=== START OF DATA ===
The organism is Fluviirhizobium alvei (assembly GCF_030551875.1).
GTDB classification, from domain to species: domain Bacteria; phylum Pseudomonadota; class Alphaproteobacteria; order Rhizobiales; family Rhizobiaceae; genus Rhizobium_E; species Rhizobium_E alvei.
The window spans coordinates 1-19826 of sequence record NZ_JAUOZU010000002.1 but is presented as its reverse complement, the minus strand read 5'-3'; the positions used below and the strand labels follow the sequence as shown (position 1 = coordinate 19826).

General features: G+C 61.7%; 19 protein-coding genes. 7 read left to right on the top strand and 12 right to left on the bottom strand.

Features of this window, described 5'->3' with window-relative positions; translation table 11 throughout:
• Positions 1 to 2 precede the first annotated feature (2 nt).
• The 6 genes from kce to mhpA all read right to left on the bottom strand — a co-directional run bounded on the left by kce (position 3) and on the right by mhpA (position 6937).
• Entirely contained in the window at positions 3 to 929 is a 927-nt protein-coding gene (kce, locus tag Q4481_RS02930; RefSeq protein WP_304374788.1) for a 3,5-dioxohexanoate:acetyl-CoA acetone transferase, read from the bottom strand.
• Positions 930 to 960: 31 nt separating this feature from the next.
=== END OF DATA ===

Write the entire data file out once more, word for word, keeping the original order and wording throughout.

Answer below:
The organism is Fluviirhizobium alvei (assembly GCF_030551875.1).
GTDB classification, from domain to species: domain Bacteria; phylum Pseudomonadota; class Alphaproteobacteria; order Rhizobiales; family Rhizobiaceae; genus Rhizobium_E; species Rhizobium_E alvei.
The window spans coordinates 1-19826 of sequence record NZ_JAUOZU010000002.1 but is presented as its reverse complement, the minus strand read 5'-3'; the positions used below and the strand labels follow the sequence as shown (position 1 = coordinate 19826).

General features: G+C 61.7%; 19 protein-coding genes. 7 read left to right on the top strand and 12 right to left on the bottom strand.

Features of this window, described 5'->3' with window-relative positions; translation table 11 throughout:
• Positions 1 to 2 precede the first annotated feature (2 nt).
• The 6 genes from kce to mhpA all read right to left on the bottom strand — a co-directional run bounded on the left by kce (position 3) and on the right by mhpA (position 6937).
• Entirely contained in the window at positions 3 to 929 is a 927-nt protein-coding gene (kce, locus tag Q4481_RS02930; RefSeq protein WP_304374788.1) for a 3,5-dioxohexanoate:acetyl-CoA acetone transferase, read from the bottom strand.
• Positions 930 to 960: 31 nt separating this feature from the next.